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Sāḷha

1. Sāḷha.– Called Migāranattā. He once visited Nandaka Thera with Sekhuniya's grandson, Rohana. See the Sāḷha Sutta (A.i.193 f). He built a vihāra for the nuns and Sundarī-Nandā was appointed to supervise the work. As a result, Sāḷha and Sundarī-Nandā saw each other frequently and fell in love. Wishing to seduce her, Sāḷha invited a party of nuns to his house and set apart seats for those nuns who were older than Nandā in one part, and for those younger in another, so that Nandā would be alone. However, guessing the reason for the invitation, she did not go, and instead sent an attendant nun to Sāḷha’s house for her alms, excusing herself on the plea that she was taken ill. Sāḷha, hearing of this, set a servant to look after the other nuns and ran off to the monastery. Nandā, on her bed, was waiting for him, and he seduced her (Vin.iv.211 f). Buddhaghosa explains (Sp.iv.900) that Sāḷha was called Migāranattā because he was the grandson of Migāramātā, (Visākhā).

2. Sāḷha.– A Licchavi, who once visited the Buddha at the Kūṭāgārasālā (A.ii.200). See Sāḷha Sutta (2).

3. Sāḷha.– A monk of Ñātika. The Buddha declared that he died an Arahant. D.ii.191; S.v.356.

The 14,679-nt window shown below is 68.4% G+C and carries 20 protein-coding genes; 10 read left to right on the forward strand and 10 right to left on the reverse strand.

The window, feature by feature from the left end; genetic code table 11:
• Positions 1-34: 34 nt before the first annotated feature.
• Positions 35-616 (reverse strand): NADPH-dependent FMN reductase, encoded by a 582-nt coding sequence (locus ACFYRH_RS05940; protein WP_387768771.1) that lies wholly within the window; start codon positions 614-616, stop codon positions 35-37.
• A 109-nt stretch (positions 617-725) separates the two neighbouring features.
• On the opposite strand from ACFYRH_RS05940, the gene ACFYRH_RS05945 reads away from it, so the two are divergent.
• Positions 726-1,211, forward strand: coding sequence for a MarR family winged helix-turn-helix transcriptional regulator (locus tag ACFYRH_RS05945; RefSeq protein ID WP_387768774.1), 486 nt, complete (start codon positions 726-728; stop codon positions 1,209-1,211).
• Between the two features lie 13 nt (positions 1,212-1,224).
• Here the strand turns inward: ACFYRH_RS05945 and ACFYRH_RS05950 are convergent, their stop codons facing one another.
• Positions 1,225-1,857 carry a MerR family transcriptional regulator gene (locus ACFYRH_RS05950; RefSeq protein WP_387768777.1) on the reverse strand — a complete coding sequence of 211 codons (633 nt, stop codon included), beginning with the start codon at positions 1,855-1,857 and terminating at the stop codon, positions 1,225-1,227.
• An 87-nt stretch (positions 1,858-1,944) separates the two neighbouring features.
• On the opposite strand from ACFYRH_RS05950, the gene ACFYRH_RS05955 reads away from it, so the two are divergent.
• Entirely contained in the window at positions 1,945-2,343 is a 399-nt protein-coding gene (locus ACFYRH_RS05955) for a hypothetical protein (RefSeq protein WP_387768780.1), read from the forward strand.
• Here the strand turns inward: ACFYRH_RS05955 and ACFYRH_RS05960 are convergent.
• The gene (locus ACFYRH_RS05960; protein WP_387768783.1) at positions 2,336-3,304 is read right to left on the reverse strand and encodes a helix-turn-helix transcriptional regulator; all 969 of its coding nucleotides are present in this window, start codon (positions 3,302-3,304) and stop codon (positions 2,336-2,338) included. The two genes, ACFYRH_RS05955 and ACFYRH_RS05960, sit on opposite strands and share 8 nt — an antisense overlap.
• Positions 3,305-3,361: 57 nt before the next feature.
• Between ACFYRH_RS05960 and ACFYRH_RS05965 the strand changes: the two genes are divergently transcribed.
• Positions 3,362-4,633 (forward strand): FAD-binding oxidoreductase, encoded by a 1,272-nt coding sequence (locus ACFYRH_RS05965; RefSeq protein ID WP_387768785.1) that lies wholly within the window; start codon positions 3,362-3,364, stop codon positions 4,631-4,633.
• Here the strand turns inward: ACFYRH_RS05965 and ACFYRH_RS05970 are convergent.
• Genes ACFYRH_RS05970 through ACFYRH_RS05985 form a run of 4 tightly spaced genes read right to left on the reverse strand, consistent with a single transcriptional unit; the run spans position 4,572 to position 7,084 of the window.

4. Sāḷha.– An eminent monk who took a prominent part in the Second Council. He lived in Sahajāti, and, on hearing of the heresy of the Vajjiputtakā, retired into solitude in order to decide whether he thought their contentions right. There an inhabitant of Suddhāvāsā informed him that the Vajjiputtakā were wrong. He was one of the four appointed on behalf of the Pācinakā (Vajjiputtakā) on the committee which discussed the dispute. He was a pupil of Ānanda. Vin.ii.302 ff; Mhv.iv.4 f , 48, 57; Dpv.iv.49; v.22; Sp.i.34.

1. Sāḷha Sutta.– Records a conversation between Nandaka Thera, Sāḷha Migāranattā, and Rohaṇa Sekhuniya-nattā. A.i.193 f.

2. Sāḷha Sutta.– The Licchavis, Sāḷha and Abhaya, visit the Buddha at the Kūṭāgārasālā and question him regarding the way that is made by purity of morals and that made by self mortification. The Buddha answers the question with many similes. The last part of the sutta describes a fighting man who is a “long distance shooter,” one who shoots by lightning, and a smasher of large objects, and the corresponding classes of the Noble disciples. A.ii.200 f.

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